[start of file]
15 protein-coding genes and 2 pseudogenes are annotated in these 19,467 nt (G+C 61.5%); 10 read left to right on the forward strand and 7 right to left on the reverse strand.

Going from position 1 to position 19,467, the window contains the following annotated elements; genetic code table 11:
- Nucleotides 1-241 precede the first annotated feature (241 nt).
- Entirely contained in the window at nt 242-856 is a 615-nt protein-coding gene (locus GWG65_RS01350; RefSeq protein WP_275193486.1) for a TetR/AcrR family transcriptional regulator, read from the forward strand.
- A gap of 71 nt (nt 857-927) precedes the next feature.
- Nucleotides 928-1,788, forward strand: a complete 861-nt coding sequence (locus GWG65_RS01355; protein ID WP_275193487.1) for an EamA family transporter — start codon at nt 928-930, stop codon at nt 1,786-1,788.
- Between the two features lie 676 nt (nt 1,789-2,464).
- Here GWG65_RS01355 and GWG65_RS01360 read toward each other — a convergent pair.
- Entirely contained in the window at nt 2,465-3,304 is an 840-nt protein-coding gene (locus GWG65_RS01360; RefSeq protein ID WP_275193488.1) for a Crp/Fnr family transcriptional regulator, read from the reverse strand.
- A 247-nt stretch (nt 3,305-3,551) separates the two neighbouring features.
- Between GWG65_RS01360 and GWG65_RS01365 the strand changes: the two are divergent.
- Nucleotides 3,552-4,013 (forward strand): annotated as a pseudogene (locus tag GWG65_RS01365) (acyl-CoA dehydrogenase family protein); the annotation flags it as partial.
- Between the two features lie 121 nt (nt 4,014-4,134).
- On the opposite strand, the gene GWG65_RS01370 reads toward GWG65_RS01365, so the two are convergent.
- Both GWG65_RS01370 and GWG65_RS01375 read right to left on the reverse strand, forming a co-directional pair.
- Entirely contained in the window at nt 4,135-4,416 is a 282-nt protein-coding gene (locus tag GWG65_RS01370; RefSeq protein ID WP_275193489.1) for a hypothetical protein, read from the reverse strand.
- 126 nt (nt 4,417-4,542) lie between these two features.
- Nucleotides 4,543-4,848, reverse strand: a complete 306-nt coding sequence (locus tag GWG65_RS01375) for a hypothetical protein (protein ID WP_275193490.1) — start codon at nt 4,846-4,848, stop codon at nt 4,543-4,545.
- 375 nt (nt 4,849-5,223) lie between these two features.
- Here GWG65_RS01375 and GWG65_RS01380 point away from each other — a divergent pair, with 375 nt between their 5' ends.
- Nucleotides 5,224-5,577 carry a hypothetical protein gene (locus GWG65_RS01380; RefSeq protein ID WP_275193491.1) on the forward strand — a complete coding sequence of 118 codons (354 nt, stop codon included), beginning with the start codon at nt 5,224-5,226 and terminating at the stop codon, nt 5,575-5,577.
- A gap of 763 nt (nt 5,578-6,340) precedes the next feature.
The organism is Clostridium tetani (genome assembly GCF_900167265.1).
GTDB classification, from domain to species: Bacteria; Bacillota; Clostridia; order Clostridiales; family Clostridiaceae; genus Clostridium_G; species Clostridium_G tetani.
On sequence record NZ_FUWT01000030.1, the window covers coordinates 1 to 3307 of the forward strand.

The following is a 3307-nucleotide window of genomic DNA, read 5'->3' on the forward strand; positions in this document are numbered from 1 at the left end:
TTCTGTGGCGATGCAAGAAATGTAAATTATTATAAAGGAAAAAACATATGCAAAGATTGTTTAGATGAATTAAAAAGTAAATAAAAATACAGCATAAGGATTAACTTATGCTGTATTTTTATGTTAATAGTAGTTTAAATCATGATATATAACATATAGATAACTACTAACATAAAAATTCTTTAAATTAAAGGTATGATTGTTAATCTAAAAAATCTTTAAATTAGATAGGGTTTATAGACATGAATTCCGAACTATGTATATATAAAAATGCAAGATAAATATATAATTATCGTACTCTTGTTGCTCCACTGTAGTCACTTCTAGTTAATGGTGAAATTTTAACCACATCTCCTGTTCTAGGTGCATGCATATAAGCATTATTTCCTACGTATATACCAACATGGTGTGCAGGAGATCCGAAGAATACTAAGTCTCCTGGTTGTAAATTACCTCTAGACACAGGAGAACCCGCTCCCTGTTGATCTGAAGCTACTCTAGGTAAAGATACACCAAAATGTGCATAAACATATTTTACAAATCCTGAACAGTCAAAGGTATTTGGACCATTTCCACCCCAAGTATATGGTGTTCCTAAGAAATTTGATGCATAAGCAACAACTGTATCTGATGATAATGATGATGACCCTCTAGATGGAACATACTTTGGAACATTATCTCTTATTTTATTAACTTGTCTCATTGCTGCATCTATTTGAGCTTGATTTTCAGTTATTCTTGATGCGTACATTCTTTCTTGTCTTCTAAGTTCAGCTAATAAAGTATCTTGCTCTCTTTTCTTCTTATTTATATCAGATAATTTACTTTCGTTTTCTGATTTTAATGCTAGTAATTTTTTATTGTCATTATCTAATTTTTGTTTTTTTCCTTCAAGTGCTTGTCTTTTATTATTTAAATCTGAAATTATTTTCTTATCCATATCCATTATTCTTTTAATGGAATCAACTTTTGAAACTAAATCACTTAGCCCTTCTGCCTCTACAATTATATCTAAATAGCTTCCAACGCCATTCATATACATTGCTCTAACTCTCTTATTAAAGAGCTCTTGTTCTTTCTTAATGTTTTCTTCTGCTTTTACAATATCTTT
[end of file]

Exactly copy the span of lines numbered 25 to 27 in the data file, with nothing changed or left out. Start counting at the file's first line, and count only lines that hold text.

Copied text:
On sequence record NZ_FUWT01000030.1, the window covers coordinates 1 to 3307 of the forward strand.

The following is a 3307-nucleotide window of genomic DNA, read 5'->3' on the forward strand; positions in this document are numbered from 1 at the left end:
TTCTGTGGCGATGCAAGAAATGTAAATTATTATAAAGGAAAAAACATATGCAAAGATTGTTTAGATGAATTAAAAAGTAAATAAAAATACAGCATAAGGATTAACTTATGCTGTATTTTTATGTTAATAGTAGTTTAAATCATGATATATAACATATAGATAACTACTAACATAAAAATTCTTTAAATTAAAGGTATGATTGTTAATCTAAAAAATCTTTAAATTAGATAGGGTTTATAGACATGAATTCCGAACTATGTATATATAAAAATGCAAGATAAATATATAATTATCGTACTCTTGTTGCTCCACTGTAGTCACTTCTAGTTAATGGTGAAATTTTAACCACATCTCCTGTTCTAGGTGCATGCATATAAGCATTATTTCCTACGTATATACCAACATGGTGTGCAGGAGATCCGAAGAATACTAAGTCTCCTGGTTGTAAATTACCTCTAGACACAGGAGAACCCGCTCCCTGTTGATCTGAAGCTACTCTAGGTAAAGATACACCAAAATGTGCATAAACATATTTTACAAATCCTGAACAGTCAAAGGTATTTGGACCATTTCCACCCCAAGTATATGGTGTTCCTAAGAAATTTGATGCATAAGCAACAACTGTATCTGATGATAATGATGATGACCCTCTAGATGGAACATACTTTGGAACATTATCTCTTATTTTATTAACTTGTCTCATTGCTGCATCTATTTGAGCTTGATTTTCAGTTATTCTTGATGCGTACATTCTTTCTTGTCTTCTAAGTTCAGCTAATAAAGTATCTTGCTCTCTTTTCTTCTTATTTATATCAGATAATTTACTTTCGTTTTCTGATTTTAATGCTAGTAATTTTTTATTGTCATTATCTAATTTTTGTTTTTTTCCTTCAAGTGCTTGTCTTTTATTATTTAAATCTGAAATTATTTTCTTATCCATATCCATTATTCTTTTAATGGAATCAACTTTTGAAACTAAATCACTTAGCCCTTCTGCCTCTACAATTATATCTAAATAGCTTCCAACGCCATTCATATACATTGCTCTAACTCTCTTATTAAAGAGCTCTTGTTCTTTCTTAATGTTTTCTTCTGCTTTTACAATATCTTT